9 May

Characteristics of summer airflow over the Antarctic Peninsula in response to recent strengthening of westerly circumpolar winds

first_imgSummer near-surface temperatures over the northeast coast of the Antarctic Peninsula have increased by more than 2°C over the past 40 years, a temperature increase 3 times greater than that on the northwest coast. Recent analysis has shown a strong correlation between this striking warming trend and significant change in the summer Southern Hemisphere annular mode (SAM), which has resulted in greatly increased summer westerlies across the northern peninsula. It has been proposed that the strengthening westerlies have resulted in increased vertical deflection of relatively warm maritime air over the northern peninsula, contributing significantly to the observed warming and the recent collapse of northern sections of the Larsen Ice Shelf. In this study, laboratory and numerical modeling of airflow incident to the peninsula are employed to further understand this mechanism. It is shown that the effect of the strengthening westerlies has led to a distinct transition from a “blocked” regime to a “flow-over” regime, that is, confirmation of the proposed warming mechanism. The blocked regime is dominated by flow stagnation upstream (i.e., little vertical deflection) and consequent lateral deflection of flow along the western side of the peninsula. The flow-over regime is dominated by vertical deflection of mid/upper-level air over the peninsula, with strong downslope winds following closely to the leeward slope transporting this air (which warms adiabatically as it descends) to the near-surface of the northeast peninsula. The strong rotation typical of high latitudes considerably increases the flow over the peninsula, particularly strengthening it over the southern side (verified by aircraft measurements), suggesting that the warming trend is not solely confined to the northeast. Globally, flow regime transitions such as this may be responsible for other local climate variations.last_img read more

7 May

Leading agents criticise Rightmove’s AGM access restrictions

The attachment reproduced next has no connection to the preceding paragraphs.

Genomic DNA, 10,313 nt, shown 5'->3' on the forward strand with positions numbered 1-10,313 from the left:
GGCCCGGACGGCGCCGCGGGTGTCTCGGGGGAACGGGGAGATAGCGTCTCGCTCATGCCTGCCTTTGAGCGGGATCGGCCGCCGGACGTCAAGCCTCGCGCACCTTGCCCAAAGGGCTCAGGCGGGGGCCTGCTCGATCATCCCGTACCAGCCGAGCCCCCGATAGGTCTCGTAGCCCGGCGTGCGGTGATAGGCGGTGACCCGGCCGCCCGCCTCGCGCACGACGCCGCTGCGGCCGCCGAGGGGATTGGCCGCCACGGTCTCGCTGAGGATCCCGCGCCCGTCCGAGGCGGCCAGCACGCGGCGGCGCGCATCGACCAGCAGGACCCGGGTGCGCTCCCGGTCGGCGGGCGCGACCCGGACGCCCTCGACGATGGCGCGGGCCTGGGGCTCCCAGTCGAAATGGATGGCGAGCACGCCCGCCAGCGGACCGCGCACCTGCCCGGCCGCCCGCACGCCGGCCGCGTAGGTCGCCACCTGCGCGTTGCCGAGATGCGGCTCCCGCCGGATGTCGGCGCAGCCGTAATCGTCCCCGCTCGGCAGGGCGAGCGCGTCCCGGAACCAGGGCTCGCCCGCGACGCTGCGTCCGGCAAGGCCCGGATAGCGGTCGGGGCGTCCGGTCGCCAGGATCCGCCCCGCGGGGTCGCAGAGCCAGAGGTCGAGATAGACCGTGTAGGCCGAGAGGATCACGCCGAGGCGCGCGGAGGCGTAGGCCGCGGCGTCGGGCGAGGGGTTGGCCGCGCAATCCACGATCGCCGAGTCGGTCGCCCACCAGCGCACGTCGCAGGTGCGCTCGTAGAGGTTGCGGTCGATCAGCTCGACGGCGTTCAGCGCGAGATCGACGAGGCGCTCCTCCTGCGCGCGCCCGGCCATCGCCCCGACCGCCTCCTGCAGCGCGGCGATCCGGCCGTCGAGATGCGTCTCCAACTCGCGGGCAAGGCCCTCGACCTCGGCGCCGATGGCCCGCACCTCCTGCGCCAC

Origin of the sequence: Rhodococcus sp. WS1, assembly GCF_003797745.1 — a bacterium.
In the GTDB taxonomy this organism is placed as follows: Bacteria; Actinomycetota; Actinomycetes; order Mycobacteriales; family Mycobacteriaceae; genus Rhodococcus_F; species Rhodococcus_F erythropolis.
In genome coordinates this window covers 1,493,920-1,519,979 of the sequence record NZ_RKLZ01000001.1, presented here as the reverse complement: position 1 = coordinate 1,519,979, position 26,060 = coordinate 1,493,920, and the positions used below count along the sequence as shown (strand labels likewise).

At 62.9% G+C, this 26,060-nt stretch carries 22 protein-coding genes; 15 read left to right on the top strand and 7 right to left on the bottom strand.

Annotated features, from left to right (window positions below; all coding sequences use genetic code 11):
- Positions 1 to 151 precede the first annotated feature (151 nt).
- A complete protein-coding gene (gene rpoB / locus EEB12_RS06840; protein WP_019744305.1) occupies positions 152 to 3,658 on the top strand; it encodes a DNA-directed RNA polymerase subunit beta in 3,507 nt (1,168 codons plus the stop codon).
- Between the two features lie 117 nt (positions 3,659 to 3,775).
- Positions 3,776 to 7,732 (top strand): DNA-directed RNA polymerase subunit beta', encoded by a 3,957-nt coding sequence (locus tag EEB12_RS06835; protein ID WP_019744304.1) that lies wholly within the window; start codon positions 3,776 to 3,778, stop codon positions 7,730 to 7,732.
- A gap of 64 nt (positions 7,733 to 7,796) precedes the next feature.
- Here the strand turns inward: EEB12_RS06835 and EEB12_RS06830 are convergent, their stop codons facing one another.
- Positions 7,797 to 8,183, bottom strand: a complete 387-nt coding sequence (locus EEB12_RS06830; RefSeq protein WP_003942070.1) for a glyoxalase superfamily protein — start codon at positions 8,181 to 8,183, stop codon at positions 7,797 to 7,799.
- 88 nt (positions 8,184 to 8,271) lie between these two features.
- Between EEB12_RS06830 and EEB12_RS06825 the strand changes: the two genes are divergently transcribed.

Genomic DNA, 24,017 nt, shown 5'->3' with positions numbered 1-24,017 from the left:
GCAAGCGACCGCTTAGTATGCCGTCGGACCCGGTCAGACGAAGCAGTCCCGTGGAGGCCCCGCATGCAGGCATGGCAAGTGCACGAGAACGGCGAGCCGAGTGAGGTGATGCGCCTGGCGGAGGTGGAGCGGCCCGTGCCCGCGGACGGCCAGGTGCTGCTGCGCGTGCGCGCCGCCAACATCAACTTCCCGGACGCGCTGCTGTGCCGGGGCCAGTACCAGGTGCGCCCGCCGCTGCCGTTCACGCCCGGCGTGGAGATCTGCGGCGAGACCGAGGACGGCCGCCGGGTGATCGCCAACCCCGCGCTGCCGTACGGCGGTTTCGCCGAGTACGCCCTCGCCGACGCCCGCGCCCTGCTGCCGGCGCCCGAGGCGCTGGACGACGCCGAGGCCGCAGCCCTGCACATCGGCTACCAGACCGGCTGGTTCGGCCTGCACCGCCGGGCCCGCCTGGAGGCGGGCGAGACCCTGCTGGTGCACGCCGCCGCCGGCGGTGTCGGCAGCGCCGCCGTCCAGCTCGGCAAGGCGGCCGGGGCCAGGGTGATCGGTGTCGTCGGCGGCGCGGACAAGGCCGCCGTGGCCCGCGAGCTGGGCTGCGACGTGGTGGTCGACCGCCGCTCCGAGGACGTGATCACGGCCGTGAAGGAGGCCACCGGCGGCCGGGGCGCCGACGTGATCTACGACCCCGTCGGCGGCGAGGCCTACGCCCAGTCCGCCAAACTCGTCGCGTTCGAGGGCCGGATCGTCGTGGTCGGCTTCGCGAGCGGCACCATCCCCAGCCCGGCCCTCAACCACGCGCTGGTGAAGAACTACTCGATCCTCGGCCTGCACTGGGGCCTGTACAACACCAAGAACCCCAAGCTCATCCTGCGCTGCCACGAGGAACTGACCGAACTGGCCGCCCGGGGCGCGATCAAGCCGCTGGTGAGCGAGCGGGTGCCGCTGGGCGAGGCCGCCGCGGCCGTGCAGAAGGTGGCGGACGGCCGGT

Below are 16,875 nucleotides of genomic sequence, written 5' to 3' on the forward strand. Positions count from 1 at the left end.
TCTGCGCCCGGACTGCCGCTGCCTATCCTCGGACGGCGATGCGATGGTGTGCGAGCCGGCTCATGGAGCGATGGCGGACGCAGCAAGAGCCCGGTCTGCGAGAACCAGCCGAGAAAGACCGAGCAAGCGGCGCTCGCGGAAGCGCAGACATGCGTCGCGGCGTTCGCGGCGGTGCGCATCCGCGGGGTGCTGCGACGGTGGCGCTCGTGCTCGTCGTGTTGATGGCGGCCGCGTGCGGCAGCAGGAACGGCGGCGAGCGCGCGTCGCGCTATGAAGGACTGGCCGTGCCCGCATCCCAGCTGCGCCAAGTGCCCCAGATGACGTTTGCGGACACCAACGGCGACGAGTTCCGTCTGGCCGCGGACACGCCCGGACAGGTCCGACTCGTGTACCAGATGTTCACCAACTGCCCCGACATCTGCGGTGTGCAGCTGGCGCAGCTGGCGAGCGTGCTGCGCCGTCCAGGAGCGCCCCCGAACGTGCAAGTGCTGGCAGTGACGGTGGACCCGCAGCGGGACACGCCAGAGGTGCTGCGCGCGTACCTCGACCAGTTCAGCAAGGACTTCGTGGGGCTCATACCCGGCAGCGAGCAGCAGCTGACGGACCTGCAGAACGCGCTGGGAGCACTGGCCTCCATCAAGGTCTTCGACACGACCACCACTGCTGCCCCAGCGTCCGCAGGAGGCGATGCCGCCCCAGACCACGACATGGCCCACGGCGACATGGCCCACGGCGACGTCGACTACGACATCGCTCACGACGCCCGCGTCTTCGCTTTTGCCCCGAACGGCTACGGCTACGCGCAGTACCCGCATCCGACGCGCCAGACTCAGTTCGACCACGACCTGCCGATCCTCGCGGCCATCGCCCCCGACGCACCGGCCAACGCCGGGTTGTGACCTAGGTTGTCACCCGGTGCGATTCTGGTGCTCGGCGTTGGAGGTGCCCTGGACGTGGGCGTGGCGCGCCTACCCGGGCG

first_imgTwo leading estate agents have criticised the Rightmove decision to hold its AGM behind closed doors today, which will see just two shareholders allowed to attend in person.Rightmove says the measures are to protect the health and safety of the company’s employees and shareholders, and will see the company’s chairman Andrew Fisher call a poll on each of the resolutions, enabling all shareholder votes submitted before the meeting to be included in the results.“Regrettably, we cannot admit any other shareholders to our offices to attend the AGM in person,” the company says.But David Thomas and Rob Sargent, who are both involved in the ongoing campaign to force Rightmove to lower it fees and treat agents more fairly, claim Rightmove’s decision to exclude shareholders in person from its AGM is to stop difficult questions from the floor about the ongoing revolt among at least 3,000 branches, and its initial decision to offer a fee deferral scheme.Strange“I find it strange that a tech company like Rightmove which has been producing plenty of live webinars for its agents and the public even before the pandemic, would decide to hold its AGM behind closed doors and exclude the majority of its shareholders like this,” says David Thomas, boss of Nottingham estate agency Liberty Gate.“Surely they could allow shareholders access virtually via a zoom meeting or a similar tech platform?”.Rob Sargent, MD of the Acorn Group, adds: “Given there is so much turmoil between Rightmove and its customer base, you’d think they’d at least try to engage with shareholders a bit more, particularly when there’s tech out there that could enable that.“It does feel as if they are trying to batten down the hatches and hide from the story that’s unravelling among their increasingly disenfranchised and disenchanted agent customers.”   May 4, 2020Nigel LewisWhat’s your opinion? Cancel replyYou must be logged in to post a comment.Please note: This is a site for professional discussion. Comments will carry your full name and company.This site uses Akismet to reduce spam. Learn how your comment data is processed.Related articles Letting agent fined £11,500 over unlicenced rent-to-rent HMO3rd May 2021 BREAKING: Evictions paperwork must now include ‘breathing space’ scheme details30th April 2021 City dwellers most satisfied with where they live30th April 2021 Home » News » Marketing » Leading agents criticise Rightmove’s AGM access restrictions previous nextMarketingLeading agents criticise Rightmove’s AGM access restrictionsDavid Thomas and Rob Sargent claim decision not to allow shareholders to dial in via a video platform to today’s AGM will prevent anyone asking awkward questions.Nigel Lewis4th May 202001,524 Viewslast_img read more